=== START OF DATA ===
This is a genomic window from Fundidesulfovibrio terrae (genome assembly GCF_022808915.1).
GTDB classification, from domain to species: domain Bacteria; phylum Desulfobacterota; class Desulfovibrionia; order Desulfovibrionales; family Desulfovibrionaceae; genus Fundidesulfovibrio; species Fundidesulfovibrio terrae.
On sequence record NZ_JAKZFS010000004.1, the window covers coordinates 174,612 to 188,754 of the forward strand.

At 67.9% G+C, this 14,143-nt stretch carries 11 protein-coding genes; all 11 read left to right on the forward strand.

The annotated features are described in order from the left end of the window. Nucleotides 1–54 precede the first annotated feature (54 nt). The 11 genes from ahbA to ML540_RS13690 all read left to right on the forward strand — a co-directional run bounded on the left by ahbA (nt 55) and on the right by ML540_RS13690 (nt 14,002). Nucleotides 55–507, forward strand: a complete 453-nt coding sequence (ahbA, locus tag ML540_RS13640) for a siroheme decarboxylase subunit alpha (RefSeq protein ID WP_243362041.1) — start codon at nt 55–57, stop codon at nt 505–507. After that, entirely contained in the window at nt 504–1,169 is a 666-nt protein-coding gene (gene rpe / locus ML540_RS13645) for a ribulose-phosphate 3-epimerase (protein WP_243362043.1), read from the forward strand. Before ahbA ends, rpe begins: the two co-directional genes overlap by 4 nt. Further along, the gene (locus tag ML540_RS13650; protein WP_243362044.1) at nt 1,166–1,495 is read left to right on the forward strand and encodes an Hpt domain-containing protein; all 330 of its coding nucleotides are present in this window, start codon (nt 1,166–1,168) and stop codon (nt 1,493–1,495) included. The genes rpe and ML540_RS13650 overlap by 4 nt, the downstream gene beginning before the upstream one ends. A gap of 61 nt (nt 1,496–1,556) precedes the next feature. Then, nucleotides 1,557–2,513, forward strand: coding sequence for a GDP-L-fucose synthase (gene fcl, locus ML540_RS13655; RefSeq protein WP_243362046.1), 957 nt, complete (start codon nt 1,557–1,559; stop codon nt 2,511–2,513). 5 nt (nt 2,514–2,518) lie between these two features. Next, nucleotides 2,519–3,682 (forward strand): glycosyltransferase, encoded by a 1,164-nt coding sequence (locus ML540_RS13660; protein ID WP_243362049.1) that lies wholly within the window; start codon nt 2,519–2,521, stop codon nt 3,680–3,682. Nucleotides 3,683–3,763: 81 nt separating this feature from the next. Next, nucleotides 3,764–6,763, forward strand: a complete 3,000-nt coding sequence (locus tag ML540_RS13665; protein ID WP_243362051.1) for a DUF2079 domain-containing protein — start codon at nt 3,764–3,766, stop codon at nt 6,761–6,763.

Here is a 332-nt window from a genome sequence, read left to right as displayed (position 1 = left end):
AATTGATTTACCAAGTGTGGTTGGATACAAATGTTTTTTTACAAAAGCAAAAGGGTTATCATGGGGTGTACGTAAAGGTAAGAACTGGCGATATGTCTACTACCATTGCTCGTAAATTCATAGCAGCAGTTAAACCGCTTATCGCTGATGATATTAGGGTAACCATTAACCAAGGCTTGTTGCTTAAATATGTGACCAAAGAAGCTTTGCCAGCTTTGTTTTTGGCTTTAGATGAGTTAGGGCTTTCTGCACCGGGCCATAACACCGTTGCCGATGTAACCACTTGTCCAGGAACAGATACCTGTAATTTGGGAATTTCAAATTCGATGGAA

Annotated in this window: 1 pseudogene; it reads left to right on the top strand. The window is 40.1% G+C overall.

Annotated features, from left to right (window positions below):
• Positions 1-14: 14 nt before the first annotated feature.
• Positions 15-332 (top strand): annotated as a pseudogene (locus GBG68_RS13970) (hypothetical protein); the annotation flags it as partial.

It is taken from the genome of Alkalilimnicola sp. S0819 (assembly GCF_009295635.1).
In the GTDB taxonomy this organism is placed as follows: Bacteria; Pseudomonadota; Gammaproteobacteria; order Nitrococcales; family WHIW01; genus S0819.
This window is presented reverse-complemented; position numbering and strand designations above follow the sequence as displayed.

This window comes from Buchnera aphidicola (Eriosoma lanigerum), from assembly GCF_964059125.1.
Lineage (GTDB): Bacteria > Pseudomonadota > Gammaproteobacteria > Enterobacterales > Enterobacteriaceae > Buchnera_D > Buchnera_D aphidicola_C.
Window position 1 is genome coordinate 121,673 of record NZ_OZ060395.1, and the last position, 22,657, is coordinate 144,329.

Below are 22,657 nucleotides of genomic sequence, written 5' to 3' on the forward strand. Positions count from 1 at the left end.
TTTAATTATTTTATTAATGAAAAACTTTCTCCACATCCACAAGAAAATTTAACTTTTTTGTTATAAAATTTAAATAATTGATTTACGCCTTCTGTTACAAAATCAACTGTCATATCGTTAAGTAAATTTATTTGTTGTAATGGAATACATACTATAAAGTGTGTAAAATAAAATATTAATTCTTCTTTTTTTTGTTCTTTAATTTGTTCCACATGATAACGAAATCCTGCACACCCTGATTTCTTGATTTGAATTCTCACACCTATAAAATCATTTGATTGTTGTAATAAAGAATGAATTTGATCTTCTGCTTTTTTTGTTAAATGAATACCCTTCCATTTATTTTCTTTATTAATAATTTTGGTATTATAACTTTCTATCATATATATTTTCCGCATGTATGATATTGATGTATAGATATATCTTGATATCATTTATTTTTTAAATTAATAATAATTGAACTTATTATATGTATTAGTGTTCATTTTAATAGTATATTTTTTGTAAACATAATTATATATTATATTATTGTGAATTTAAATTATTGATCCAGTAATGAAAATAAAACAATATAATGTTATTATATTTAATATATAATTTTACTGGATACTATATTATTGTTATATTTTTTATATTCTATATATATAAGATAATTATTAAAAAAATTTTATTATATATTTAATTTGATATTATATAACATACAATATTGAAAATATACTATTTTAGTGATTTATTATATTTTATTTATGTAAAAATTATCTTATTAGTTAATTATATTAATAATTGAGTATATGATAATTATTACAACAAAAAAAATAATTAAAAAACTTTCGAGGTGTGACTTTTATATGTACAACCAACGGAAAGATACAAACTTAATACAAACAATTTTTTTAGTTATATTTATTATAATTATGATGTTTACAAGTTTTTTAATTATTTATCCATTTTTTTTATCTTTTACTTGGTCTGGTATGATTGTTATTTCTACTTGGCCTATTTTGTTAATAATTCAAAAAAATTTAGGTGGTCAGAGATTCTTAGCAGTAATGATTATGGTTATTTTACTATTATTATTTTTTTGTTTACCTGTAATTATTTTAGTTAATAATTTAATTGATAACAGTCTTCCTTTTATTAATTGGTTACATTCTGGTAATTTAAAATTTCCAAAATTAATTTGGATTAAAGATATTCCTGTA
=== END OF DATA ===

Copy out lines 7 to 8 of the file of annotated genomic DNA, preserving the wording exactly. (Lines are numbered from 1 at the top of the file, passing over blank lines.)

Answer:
AATTGATTTACCAAGTGTGGTTGGATACAAATGTTTTTTTACAAAAGCAAAAGGGTTATCATGGGGTGTACGTAAAGGTAAGAACTGGCGATATGTCTACTACCATTGCTCGTAAATTCATAGCAGCAGTTAAACCGCTTATCGCTGATGATATTAGGGTAACCATTAACCAAGGCTTGTTGCTTAAATATGTGACCAAAGAAGCTTTGCCAGCTTTGTTTTTGGCTTTAGATGAGTTAGGGCTTTCTGCACCGGGCCATAACACCGTTGCCGATGTAACCACTTGTCCAGGAACAGATACCTGTAATTTGGGAATTTCAAATTCGATGGAA

Annotated in this window: 1 pseudogene; it reads left to right on the top strand. The window is 40.1% G+C overall.